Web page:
In 2018 Deep Run East (Perkasie, PA) Mennonite Church started an initiative to encourage new ideas and vision for the use of our abundant resources. We were challenged to find new and innovative ways to serve God with our resources, including our church buildings and grounds. I remembered an article I saved from the Mennonite Weekly Review, dated June 10, 2002.
The article told how farmers in Minnesota donated the proceeds from their crops to the Food Resource Bank (now Growing Hope Globally.) Growing Hope Globally helps subsistence farmers grow their own food, earn an income, feed their families, and improve their livelihoods. Farmers in North America help farmers in need around the world in an effort to end world hunger.
Our church is blessed with 40 tillable acres of land, so I suggested we consider a “Growing Project” with this resource of land. In December 2019, the congregation affirmed the idea and responded by allocating existing funds and making contributions. Team leaders for the project, Phil Nyce, Henry Rice, Mark Schmidt, and Kermit Yoder, began planning for the 2020 planting season. It was determined that soybeans would be our crop. Our fields were planted on May 27, 2020.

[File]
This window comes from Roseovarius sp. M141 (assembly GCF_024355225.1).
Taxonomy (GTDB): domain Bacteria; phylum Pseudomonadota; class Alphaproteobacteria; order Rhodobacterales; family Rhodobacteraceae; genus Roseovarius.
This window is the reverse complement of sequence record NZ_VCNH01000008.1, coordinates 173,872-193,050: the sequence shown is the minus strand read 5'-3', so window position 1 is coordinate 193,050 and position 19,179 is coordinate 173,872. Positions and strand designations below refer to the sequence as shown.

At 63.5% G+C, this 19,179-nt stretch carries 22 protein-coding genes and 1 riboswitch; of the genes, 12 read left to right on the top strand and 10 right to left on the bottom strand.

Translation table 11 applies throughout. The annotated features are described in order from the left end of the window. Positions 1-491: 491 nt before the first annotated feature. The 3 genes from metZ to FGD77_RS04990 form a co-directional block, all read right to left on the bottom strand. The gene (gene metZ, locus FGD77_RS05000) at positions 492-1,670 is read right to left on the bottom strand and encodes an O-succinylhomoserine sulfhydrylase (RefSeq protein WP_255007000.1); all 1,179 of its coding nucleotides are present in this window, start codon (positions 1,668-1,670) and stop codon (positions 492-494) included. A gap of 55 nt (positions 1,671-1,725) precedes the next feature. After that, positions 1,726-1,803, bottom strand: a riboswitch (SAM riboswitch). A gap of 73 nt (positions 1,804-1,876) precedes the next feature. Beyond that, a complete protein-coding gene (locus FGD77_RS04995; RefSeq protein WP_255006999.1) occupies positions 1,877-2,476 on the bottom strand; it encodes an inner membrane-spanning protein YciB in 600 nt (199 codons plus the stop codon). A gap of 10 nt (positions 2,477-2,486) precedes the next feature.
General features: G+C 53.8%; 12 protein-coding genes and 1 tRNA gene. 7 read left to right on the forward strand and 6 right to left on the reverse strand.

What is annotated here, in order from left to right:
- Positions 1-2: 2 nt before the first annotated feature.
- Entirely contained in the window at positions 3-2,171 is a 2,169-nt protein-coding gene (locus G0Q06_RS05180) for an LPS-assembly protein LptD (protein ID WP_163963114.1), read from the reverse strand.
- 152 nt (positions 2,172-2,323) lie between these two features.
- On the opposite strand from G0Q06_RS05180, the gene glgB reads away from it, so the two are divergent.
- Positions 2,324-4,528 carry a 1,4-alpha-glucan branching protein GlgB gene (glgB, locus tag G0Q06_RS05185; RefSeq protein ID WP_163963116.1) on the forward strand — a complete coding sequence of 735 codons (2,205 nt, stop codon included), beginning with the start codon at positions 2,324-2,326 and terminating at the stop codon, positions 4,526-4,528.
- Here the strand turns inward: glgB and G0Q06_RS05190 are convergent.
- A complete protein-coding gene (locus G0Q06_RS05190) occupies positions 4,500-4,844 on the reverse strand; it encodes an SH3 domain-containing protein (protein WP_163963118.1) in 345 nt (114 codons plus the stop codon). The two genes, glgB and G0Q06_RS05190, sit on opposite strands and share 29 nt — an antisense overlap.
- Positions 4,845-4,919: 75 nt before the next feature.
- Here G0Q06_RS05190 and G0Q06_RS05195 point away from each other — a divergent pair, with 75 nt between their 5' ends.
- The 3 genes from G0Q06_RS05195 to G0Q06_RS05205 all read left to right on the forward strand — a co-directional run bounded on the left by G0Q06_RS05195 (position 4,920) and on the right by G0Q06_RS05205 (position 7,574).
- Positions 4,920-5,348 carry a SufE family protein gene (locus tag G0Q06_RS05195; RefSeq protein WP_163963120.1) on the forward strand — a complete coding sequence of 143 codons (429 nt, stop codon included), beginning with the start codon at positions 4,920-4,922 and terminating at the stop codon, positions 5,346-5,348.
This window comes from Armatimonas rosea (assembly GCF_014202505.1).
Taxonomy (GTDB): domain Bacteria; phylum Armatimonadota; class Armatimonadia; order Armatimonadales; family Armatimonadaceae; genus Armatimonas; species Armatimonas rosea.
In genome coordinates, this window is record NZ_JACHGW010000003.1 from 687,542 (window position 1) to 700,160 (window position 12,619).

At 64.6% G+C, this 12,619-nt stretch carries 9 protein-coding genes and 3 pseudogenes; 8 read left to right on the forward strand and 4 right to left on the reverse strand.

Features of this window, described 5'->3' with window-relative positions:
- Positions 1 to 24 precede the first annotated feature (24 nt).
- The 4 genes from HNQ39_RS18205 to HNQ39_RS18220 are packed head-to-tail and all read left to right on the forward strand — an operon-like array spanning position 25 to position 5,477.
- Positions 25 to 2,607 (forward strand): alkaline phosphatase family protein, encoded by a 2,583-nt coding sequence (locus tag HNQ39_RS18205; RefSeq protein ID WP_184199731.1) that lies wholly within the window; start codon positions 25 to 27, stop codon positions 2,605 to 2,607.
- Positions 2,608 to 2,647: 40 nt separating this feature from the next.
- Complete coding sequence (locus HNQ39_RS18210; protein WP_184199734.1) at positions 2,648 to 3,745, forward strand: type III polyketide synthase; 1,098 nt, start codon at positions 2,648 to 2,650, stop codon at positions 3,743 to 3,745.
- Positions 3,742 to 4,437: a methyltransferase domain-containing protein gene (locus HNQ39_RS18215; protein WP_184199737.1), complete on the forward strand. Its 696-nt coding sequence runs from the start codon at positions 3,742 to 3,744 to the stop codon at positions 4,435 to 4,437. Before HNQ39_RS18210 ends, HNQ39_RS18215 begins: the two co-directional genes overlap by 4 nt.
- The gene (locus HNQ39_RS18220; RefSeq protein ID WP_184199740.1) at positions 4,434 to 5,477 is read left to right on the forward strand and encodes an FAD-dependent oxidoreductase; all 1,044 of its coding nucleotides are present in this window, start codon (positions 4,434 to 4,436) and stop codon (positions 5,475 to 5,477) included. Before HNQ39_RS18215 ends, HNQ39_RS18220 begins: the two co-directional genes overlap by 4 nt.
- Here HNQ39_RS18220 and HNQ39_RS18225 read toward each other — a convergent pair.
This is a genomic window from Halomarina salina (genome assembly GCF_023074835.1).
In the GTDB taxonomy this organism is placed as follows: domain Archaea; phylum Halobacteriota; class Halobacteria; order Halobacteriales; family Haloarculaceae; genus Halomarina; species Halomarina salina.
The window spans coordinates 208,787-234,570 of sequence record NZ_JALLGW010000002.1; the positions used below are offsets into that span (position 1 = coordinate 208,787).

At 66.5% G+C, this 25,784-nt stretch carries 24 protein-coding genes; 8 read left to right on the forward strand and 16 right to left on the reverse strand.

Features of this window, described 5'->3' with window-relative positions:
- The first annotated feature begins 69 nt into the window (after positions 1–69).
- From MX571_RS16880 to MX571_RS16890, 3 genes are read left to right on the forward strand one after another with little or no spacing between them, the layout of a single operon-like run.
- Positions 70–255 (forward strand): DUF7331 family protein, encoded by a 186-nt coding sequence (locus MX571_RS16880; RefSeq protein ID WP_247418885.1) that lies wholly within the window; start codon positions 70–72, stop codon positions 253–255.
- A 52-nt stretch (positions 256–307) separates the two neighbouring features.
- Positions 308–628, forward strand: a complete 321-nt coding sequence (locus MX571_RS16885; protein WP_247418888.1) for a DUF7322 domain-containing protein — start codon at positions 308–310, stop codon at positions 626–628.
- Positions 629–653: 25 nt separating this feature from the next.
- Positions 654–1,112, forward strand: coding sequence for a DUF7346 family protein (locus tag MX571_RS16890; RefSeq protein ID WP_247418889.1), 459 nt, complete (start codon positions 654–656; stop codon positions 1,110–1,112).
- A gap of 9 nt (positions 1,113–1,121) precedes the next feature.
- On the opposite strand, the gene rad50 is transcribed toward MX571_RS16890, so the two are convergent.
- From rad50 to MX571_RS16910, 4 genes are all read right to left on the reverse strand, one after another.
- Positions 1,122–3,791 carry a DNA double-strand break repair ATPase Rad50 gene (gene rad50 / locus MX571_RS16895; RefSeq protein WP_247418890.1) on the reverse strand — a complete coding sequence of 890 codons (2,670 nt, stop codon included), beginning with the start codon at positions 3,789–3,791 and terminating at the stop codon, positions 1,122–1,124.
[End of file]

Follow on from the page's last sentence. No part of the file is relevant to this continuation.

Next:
In April, just before we planted the soybeans, Joe Dise and his uncle, Dean Overholt, approached our team about wanting to help out families in need locally and through Crops for Hunger due to the pandemic. Their idea was to plant extra sweet corn to harvest and sell or give to local people in need.
As a team we were all in. But with COVID-19, some of the initial ideas for distributing sweet corn were not feasible. A roadside stand seemed to be a safe way to distribute the sweet corn. We offered the corn without cost, free if you needed or for a donation to Crops for Hunger. The sweet corn produced $1,333 for our Crops for Hunger project.
For years, Deep Run East has been providing support to programs in Honduras. Growing Hope Globally has a program in Honduras implemented by Mennonite Central Committee (MCC). One of our members, Joel Kempt, is on staff with MCC in Honduras and was directly involved in formulating the program. We decided to support this program with the proceeds of our sweet corn.
November 7 was finally the day that our soybeans were harvested. God blessed Bucks County, PA with a wonderful growing season, timely rain, and warm temperatures this year. The crop exceeded our goal. With a 62 bushel per acre average, we harvested 2,496 bushels of soybeans. We arranged for our crop to be purchased by Weaver’s Toasted Grains in New Holland PA. Church member, Dale Overholt, and his employer, PV Transport, generously hauled the crop to market.
When we received the payment from Weaver’s Toasted Grains, the check was written for more than the agreed upon price. The owners wanted to help out and generously contributed to the project as well.
The total proceeds from the sale of the sweet corn and soybean crops totaled $33,499.79. We are grateful for the many people who helped out with this project, through prayer, labor, materials, and money. We were blessed to have used our resources to help others utilize their land to feed their families and communities throughout the world.